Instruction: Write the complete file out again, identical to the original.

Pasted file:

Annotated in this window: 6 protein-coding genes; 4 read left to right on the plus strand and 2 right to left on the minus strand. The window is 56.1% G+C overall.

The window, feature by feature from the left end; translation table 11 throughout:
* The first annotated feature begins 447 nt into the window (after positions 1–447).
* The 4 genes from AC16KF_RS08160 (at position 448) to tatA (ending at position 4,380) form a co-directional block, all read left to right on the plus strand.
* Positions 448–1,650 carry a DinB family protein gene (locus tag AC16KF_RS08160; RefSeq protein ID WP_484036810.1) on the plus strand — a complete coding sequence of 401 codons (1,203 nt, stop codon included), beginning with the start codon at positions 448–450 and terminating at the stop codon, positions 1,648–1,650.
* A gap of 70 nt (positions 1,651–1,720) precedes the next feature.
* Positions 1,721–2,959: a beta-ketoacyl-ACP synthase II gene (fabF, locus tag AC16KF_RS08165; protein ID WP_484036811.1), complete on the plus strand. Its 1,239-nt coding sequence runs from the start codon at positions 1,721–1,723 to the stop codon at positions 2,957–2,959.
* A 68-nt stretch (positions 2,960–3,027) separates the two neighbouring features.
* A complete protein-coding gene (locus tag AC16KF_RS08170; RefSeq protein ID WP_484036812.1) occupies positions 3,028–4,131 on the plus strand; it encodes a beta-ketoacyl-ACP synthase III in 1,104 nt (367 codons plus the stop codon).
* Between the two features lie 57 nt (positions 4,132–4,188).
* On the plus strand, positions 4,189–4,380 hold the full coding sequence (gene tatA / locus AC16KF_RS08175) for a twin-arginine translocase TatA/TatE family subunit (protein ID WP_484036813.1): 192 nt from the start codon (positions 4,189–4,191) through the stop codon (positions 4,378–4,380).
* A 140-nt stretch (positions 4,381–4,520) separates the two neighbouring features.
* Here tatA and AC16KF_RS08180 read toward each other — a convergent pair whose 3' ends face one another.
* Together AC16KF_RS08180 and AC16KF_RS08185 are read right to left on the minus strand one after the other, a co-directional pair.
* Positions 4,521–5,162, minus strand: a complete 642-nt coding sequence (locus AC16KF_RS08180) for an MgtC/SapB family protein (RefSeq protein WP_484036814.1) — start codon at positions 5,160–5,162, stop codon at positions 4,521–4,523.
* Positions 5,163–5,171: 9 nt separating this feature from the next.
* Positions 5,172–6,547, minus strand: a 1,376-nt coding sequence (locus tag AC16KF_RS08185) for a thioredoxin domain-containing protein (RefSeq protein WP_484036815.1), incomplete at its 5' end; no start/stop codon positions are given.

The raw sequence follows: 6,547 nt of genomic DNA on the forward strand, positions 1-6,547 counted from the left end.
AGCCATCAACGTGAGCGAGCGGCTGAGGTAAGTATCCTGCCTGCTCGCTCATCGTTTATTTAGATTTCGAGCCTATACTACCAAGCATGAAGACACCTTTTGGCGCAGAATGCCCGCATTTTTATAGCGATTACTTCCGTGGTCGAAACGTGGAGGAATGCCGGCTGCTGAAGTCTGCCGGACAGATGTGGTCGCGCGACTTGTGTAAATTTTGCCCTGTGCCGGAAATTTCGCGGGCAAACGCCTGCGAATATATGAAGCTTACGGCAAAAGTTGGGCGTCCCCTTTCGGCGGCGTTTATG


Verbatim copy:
Annotated in this window: 6 protein-coding genes; 4 read left to right on the plus strand and 2 right to left on the minus strand. The window is 56.1% G+C overall.

The window, feature by feature from the left end; translation table 11 throughout:
* The first annotated feature begins 447 nt into the window (after positions 1–447).
* The 4 genes from AC16KF_RS08160 (at position 448) to tatA (ending at position 4,380) form a co-directional block, all read left to right on the plus strand.
* Positions 448–1,650 carry a DinB family protein gene (locus tag AC16KF_RS08160; RefSeq protein ID WP_484036810.1) on the plus strand — a complete coding sequence of 401 codons (1,203 nt, stop codon included), beginning with the start codon at positions 448–450 and terminating at the stop codon, positions 1,648–1,650.
* A gap of 70 nt (positions 1,651–1,720) precedes the next feature.
* Positions 1,721–2,959: a beta-ketoacyl-ACP synthase II gene (fabF, locus tag AC16KF_RS08165; protein ID WP_484036811.1), complete on the plus strand. Its 1,239-nt coding sequence runs from the start codon at positions 1,721–1,723 to the stop codon at positions 2,957–2,959.
* A 68-nt stretch (positions 2,960–3,027) separates the two neighbouring features.
* A complete protein-coding gene (locus tag AC16KF_RS08170; RefSeq protein ID WP_484036812.1) occupies positions 3,028–4,131 on the plus strand; it encodes a beta-ketoacyl-ACP synthase III in 1,104 nt (367 codons plus the stop codon).
* Between the two features lie 57 nt (positions 4,132–4,188).
* On the plus strand, positions 4,189–4,380 hold the full coding sequence (gene tatA / locus AC16KF_RS08175) for a twin-arginine translocase TatA/TatE family subunit (protein ID WP_484036813.1): 192 nt from the start codon (positions 4,189–4,191) through the stop codon (positions 4,378–4,380).
* A 140-nt stretch (positions 4,381–4,520) separates the two neighbouring features.
* Here tatA and AC16KF_RS08180 read toward each other — a convergent pair whose 3' ends face one another.
* Together AC16KF_RS08180 and AC16KF_RS08185 are read right to left on the minus strand one after the other, a co-directional pair.
* Positions 4,521–5,162, minus strand: a complete 642-nt coding sequence (locus AC16KF_RS08180) for an MgtC/SapB family protein (RefSeq protein WP_484036814.1) — start codon at positions 5,160–5,162, stop codon at positions 4,521–4,523.
* Positions 5,163–5,171: 9 nt separating this feature from the next.
* Positions 5,172–6,547, minus strand: a 1,376-nt coding sequence (locus tag AC16KF_RS08185) for a thioredoxin domain-containing protein (RefSeq protein WP_484036815.1), incomplete at its 5' end; no start/stop codon positions are given.

The raw sequence follows: 6,547 nt of genomic DNA on the forward strand, positions 1-6,547 counted from the left end.
AGCCATCAACGTGAGCGAGCGGCTGAGGTAAGTATCCTGCCTGCTCGCTCATCGTTTATTTAGATTTCGAGCCTATACTACCAAGCATGAAGACACCTTTTGGCGCAGAATGCCCGCATTTTTATAGCGATTACTTCCGTGGTCGAAACGTGGAGGAATGCCGGCTGCTGAAGTCTGCCGGACAGATGTGGTCGCGCGACTTGTGTAAATTTTGCCCTGTGCCGGAAATTTCGCGGGCAAACGCCTGCGAATATATGAAGCTTACGGCAAAAGTTGGGCGTCCCCTTTCGGCGGCGTTTATG